Tom Waits, who has just become the first major artist to release two new albums simultaneously since Bruce Springsteen back in mesozoic 1992, is a rock professional for the new century. After 30 years on the “margins,” he is perfectly positioned to thrive in a business environment now downsizing all rock and rollers of a certain age. Really, why else do you think Don Henley and Tom Petty are so het up about artists’ rights? Sure they have honorable reasons too; sure the owners are even greedier than they are. But mainly they can’t shake the gut feeling that their slipping sales are against nature. Waits is no share-the-wealther—one of the few artists who controls his own publishing, he recently built on the cool two million he won when he caught Frito-Lay stealing his shtick in 1993 by joining Randy Newman and others in a $40 million suit against mp3.com. But the charts were never where he made his mark. Thus he was also the first big name to juice his mechanical royalties by jumping ship to a minor label, and remains the most prestigious, although I hear Henley has been making goo-goo eyes at Kill Rock Stars. Waits also has a career as an actor. He’s forged more alliances with the institutionalized avant-garde than David Byrne. And while he’s damn well in the authenticity business, he’s not in the confessional authenticity business, which has turned into a tough line of work for rock artistes who’ll never see 50 again.
Take, for instance, Are You Passionate? and Goddess in the Doorway, the recent stiffs by Neil Young (b. 1945) and Mick Jagger (b. 1943). Nobody thinks these guys are fonts of unmediated emotion—Jagger has always made irony his calling card, and Young regularly indulges a penchant for untraceable imaginings. Nevertheless, they do pretend that some way or other they’re expressing themselves. So when they describe feeling alienated from their kids, which both do on these albums, we connect that to what we know about their biographies, just like when they bewail their romantic woes. One reason I prefer Young’s album is that there the love songs could be about a rocky marriage, whereas Jagger sounds like he’s on some fresh pussy, as biography suggests he probably is. Yet the fresh pussy audience, bless its turned-up nose, has declined to scarf down his expensive new hooks. As for scarfing down either geezer’s alienation from his kids, only a very empathetic young person would bother. And young people still dominate the CD market.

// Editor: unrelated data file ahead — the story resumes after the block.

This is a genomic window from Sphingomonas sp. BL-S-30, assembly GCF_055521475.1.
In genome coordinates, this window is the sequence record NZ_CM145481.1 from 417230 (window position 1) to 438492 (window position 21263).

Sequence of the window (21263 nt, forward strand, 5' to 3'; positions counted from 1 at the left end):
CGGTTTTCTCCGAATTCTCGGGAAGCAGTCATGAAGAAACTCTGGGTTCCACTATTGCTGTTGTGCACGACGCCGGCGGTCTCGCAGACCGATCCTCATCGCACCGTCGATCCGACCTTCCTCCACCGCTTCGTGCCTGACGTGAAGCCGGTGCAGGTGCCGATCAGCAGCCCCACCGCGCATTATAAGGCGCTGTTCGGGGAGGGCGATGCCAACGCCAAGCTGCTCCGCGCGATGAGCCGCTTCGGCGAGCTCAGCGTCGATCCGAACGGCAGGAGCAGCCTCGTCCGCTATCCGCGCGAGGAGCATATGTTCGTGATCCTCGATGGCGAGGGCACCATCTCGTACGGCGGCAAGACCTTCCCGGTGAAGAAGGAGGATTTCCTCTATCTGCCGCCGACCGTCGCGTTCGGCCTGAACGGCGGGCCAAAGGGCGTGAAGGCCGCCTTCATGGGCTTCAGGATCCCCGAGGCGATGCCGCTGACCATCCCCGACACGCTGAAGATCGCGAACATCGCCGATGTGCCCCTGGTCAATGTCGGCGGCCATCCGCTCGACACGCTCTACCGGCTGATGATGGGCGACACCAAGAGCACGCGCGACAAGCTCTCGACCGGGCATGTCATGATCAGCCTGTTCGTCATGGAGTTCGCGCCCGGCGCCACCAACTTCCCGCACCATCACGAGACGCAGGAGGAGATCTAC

On Alice and Blood Money and everywhere else, Waits (b. 1949) avoids these problems. Not that love songs like “Alice” don’t evoke the great Kathleen Brennan, the wife and collaborator who picked his music up a notch as of Swordfishtrombones 20 years ago. But his persona never has been first-person. Listen to the 16 selections on Rhino’s Asylum-era anthology Used Songs and tell me where you hear a young man expressing himself. Maybe on “Ol’ ’55,” a car song so lyrical it gets covered by Sarah McLachlan, or maybe maybe on “The Heart of Saturday Night,” its locale a cruise strip and the joints that line it. But that one’s second-person, and “Christmas Card From a Hooker in Minneapolis” isn’t. Already he’s a tale spinner, a chronicler of low-life observed and low-life stitched together from whole cloth. Maybe once he was unspoiled enough to feel holy on the freeways, but the voice that dominates Used Songs belongs to the huckster who raps out come-ons over the jazz-trio jive of “Step Right Up”: “It’s effective, it’s defective/It creates household odors/It disinfects, it sanitizes for your protection/It gives you an erection/It wins the election/Why put up with painful corns any longer?” Waits earns all those carnival-barker comparisons. He stations himself outside the freak show, cynical and sentimental and funny as shit.
Even as what my Yeats prof used to call a mask, however, it’s been a while since any such characterization was classy enough for Tom Waits. His mask is a front. Waits demonstrates no interest in exploring the barker as a character, or the reasons an artist might put the mask on. It’s just a way for him to presume an artist’s objectivity and cultural prerogatives; his real persona—or maybe I mean something broader, like “image”—is of someone who creates fictions in a carny’s voice. If this sounds hostile, I’m sorry. I think Waits is a first-rate songwriter and a one-of-a-kind performer, and I also think he’s fun. But he does get a bit of a free ride, doesn’t he?
Yes, his gifts are major and unconventional. He’s a visionary bandleader who got a crude solidity out of obscure rock and name jazz studio cats before hitting on the Partch-Weill weirdness he’s been permuting since Brennan arrived. He savors the color and concreteness of Americanese and the sound of folks who like to hear themselves talk. He gives the sense that he knows more than he’s telling about the people and events he sketches. His rare live shows are funnier than shit. Mix in his anti-establishment bona fides and his freedom from self-expression and Waits can do no wrong. What exactly he has to say, or even how well he says it, is subsumed in his legendary integrity and idiosyncrasy.